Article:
AK DOC Today

News, Events, and Activities in the Alaska Department of Corrections

Hiland inmate pleads guilty to charges for distributing fentanyl

U.S. Attorney Bryan Schroder announced that an Anchorage woman, who is an inmate at Hiland Mountain Correctional Center (HMCC), pleaded guilty to distributing fentanyl to other inmates while in prison.

The Drug Enforcement Administration (DEA) conducted the investigation, with assistance from DOC’s Professional Conduct Unit, which led to the charges in this case.


Kodiak event celebrates reentry successes

On March 16, 2018 PO III Jill Bunting and the Kodiak Area Mentor Program (KAMP) teamed up to hold the Second Annual Reentry Recognition Kodiak event at the Roy H. Madsen Justice Center in Kodiak, Alaska.

This year’s program started with Department of Corrections recognizing Threshold Recycling for their partnership in employing one of the speakers as an intern at their facility. Threshold Recycling has been a partner with Department of Corrections for decades as a community work service location. Last year Threshold took their involvement to the next level by employing one of the speakers as an intern and subsequently as a paid employee. Through this work experience, the individual was able to obtain full time employment at a local business. This individual had not previously worked for many years and at the time she started probation, she was not confident in her ability to obtain and maintain employment at all. Through the partnership with Threshold, this individual has returned to the workforce which has enriched her life financially and socially.

Thank you, Threshold Recycling!

Two local employers were also recognized for their partnership in reentry efforts. However, they humbly wished to remain anonymous, expressing the desire to continue to assist this population with no recognition.

Probation Officer Bunting presented their certificates of appreciation to Teresa Slaughter, Executive Director of Kodiak Area Mentor Program, to present to the employers privately.

Before the speakers took the podium, Probation Officer Bunting recognized Teresa Slaughter for her service as Kodiak Area Mentor Program founder and Executive Director. Teresa is leaving the island and her position will be taken over by Jonathan Strong.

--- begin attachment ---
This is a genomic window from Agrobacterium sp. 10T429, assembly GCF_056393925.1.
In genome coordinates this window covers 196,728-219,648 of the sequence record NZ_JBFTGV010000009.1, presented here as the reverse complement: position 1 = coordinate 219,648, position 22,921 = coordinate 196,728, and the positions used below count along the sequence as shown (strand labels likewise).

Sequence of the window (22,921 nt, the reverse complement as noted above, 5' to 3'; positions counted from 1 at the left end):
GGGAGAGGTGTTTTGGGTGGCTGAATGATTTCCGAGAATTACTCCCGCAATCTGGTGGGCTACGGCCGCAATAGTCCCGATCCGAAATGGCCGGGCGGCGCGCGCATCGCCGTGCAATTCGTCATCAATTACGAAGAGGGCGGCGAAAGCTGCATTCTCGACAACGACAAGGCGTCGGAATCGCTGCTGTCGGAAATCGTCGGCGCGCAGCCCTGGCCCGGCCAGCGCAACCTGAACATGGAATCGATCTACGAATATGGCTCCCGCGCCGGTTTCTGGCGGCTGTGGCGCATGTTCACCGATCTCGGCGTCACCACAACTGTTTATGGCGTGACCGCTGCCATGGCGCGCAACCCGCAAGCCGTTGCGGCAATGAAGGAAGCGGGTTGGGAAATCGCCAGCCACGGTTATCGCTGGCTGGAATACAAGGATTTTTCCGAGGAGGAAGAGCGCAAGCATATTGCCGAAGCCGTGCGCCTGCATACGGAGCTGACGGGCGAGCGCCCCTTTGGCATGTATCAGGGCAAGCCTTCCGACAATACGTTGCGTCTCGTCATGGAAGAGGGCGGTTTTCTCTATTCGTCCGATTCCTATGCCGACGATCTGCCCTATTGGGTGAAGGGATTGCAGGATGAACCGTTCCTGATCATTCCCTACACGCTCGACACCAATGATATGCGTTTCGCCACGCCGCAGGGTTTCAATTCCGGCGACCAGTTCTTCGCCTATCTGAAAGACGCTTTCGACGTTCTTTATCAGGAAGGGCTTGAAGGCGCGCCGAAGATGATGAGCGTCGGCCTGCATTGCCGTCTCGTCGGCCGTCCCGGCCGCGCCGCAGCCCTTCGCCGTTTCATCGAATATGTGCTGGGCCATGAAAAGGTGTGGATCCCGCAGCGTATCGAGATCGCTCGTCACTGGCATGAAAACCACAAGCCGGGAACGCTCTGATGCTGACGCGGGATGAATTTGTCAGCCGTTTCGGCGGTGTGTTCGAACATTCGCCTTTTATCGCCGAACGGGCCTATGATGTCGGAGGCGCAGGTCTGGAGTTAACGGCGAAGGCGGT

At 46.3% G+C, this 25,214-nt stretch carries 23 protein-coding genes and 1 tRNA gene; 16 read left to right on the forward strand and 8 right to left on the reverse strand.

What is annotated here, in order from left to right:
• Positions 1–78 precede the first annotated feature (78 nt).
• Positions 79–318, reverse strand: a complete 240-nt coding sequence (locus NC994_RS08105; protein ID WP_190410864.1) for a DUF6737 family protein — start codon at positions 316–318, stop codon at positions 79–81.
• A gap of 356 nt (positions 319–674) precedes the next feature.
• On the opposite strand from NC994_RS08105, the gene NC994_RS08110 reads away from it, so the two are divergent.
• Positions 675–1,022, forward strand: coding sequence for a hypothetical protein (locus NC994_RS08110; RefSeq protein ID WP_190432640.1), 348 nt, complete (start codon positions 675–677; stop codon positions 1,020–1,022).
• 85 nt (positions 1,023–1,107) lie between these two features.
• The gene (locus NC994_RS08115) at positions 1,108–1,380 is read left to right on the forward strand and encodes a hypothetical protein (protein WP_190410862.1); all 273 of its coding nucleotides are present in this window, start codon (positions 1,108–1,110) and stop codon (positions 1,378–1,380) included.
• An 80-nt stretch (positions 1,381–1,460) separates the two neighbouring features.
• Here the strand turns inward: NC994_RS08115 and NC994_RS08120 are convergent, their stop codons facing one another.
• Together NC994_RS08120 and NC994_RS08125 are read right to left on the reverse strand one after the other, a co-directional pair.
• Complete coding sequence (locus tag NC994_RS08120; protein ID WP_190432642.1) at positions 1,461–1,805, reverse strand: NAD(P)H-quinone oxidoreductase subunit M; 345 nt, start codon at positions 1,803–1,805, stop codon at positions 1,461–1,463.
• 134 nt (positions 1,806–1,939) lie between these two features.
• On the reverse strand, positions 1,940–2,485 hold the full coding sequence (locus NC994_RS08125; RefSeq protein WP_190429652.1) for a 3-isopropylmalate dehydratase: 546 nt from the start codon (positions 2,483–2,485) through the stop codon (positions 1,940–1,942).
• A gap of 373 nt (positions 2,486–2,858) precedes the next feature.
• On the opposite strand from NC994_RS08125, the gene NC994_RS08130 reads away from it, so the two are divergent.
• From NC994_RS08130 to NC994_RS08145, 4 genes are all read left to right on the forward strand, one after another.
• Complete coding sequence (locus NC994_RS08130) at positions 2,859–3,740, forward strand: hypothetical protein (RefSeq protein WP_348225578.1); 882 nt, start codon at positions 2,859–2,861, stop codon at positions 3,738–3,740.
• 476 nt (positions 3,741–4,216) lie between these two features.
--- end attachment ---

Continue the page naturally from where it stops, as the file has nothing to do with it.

Teresa, in partnership with Probation Officer Bunting, founded the Kodiak Area Mentor Program in May 2014. Since then the program has grown into a nonprofit networking organization that assists people through faith-based mentoring relationships in the Kodiak Jail, in the community, and through letter writing to individuals in prison.

Probation Officer Bunting began the next part of the program with an explanation of how this event to recognize reentry successes began in 2017 and how speakers are selected. The genesis of this event arose from a desire to recognize some individuals who, through their hard work and determination, have experienced successful completion of probation and far beyond that goal. This recognition has also proved valuable to the Court, law enforcement, the legal community and others who have interacted with these individuals and been a part of their journey. The qualifications to be a speaker at this event were: successful completion of probation, no criminal matters pending, employment, housing, transportation and living a changed life. Probation Officer Bunting emphasized that although public speaking is not comfortable for everyone, each of the speakers has an important message for the community and this is a skill that can help them communicate this. She explained that the speakers were invited months ago and coached by Kodiak Area Mentor Program mentors and other individuals to polish their speeches and make the most of the short time they had at the podium.

Four speakers told moving stories of how they worked to achieve sobriety and how their experiences have impacted their friends and families. Each speaker was given three minutes to address Judge Steve Cole and the members of the audience that packed the courtroom. They told their stories of recovery and victory over substance abuse. They recognized the people in their lives that helped them in their journey. Each speaker was presented with a Certificate of Achievement by Probation Officer Bunting.

Two of the four speakers have been participants in the Tenant-Based Rental Assistance Program (TBRA) while on probation supervision and through their success in that program they were able to qualify to receive other program assistance and have their own apartments.

After the speeches were presented the floor was turned over to Judge Cole who spoke to the audience and speakers about how moved he was at hearing each individual’s presentation.   Afterward, a reception was held with cookies, coffee and conversation where members of the audience could talk with the speakers individually and learn more about them.

Popular parenting class at KCC

Parenting classes have been popular at the Ketchikan Correctional Center recently. Good family relationships are an important component of successful reentry. Inmates taking part in the most recent class include (front row, left to right) Karl Seierup, Jeremy Lassiter, Johnathan Jackson, Charles Teal and Robert Fetter. (Back row, left to right) Joshua Cowley, Daniel O’Sullivan, Chaise Peters, Nick Chatham and Adam Williams.

Inmates graduate reentry class in Ketchikan